The group of interstitial lung diseases (ILDs) is formed by respiratory tract disorders, whose aetiology is unknown in the majority of cases, the clinical course differs and the prognosis is generally serious. Some of the ILDs have a potential relation to tobacco smoking and are known as smoking-related ILDs (sr-ILD). Bronchoalveolar lavage fluid (BALF) examination is one of the initial procedures in the diagnosis of ILD. Despite the fact that histological confirmation is the gold standard in ILD diagnosis in many studies, the number of reported biopsies was low. In this review we present the results of BALF examinations of patients with sr-ILD and discuss their value in the differential diagnosis with other types of ILD. An extremely high total cell count (about 50 x 10(6) cells) with significant predominance of pigmented alveolar macrophages is a characteristic pattern of BALF in sr-ILD. The greatest challenge in BALF cytology interpretation is to distinguish sr-ILD and idiopathic pulmonary fibrosis (IPF). IPF is characterised by an elevated proportion and absolute count of lymphocytes and neutrophils; in addition, BALF lymphocytosis is higher in non-specific interstitial pneumonia than in usual interstitial pneumonia (UIP). The population of alveolar macrophage of patients with sr-ILD differs markedly from the foamy and vacuolated cells that predominate in IPF/UIP. Thus, the absence of pigmented cells rather excludes sr-ILD and indicates other types of ILD. To summarise, the place of BALF in the diagnosis of sr-ILD seems to be established.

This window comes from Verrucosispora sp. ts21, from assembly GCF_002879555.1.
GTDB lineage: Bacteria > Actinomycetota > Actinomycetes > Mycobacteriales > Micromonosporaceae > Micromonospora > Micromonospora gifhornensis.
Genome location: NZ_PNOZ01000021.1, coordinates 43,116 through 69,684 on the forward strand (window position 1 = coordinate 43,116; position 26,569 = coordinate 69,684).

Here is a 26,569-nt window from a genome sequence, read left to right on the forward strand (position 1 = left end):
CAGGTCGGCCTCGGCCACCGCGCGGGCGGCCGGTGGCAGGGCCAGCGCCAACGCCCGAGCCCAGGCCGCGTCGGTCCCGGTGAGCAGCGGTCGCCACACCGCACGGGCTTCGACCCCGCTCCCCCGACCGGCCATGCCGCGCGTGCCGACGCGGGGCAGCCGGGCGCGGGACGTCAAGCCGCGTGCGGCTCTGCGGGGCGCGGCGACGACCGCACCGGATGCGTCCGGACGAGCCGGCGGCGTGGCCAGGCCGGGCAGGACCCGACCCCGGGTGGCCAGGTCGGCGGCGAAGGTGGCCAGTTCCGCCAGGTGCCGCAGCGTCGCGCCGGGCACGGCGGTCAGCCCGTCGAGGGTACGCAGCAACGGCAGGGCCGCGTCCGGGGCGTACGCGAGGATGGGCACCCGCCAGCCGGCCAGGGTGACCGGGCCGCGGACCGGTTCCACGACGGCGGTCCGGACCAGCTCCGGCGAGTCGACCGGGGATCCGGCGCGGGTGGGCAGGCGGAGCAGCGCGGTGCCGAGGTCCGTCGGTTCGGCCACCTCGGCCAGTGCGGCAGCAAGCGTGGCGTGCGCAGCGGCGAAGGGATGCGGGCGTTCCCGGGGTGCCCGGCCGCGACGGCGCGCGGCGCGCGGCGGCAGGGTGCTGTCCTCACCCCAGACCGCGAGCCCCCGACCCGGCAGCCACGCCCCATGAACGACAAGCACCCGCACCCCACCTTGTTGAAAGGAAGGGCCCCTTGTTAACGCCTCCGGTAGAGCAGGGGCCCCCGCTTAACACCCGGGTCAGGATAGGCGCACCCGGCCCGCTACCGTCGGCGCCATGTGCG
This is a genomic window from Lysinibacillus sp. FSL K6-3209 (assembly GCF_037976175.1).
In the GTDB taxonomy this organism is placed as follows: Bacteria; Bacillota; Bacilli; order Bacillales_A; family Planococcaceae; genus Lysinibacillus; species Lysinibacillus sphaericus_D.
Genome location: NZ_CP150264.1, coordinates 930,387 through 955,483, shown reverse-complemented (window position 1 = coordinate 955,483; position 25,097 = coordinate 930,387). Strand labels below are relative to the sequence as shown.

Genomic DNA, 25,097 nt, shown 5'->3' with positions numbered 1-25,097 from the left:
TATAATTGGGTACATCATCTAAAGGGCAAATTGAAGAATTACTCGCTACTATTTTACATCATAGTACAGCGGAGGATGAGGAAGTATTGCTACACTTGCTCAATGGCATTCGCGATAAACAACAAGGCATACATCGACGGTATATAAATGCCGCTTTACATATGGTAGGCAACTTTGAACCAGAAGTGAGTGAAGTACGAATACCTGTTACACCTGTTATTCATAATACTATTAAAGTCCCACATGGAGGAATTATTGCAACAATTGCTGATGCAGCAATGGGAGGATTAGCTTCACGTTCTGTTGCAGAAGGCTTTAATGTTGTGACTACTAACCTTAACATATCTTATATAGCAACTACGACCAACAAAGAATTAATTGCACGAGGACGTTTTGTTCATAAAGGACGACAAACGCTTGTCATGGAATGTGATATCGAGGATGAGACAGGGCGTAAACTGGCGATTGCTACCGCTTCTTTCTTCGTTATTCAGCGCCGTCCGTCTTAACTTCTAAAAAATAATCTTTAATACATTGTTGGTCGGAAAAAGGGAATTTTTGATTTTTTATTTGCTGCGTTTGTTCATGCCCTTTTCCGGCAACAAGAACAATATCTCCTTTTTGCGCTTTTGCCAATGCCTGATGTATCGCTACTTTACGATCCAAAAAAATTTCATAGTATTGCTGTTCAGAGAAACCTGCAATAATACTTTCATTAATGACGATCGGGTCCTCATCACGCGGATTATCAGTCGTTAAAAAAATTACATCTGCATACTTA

(c) 2008 Wiley-Liss, Inc.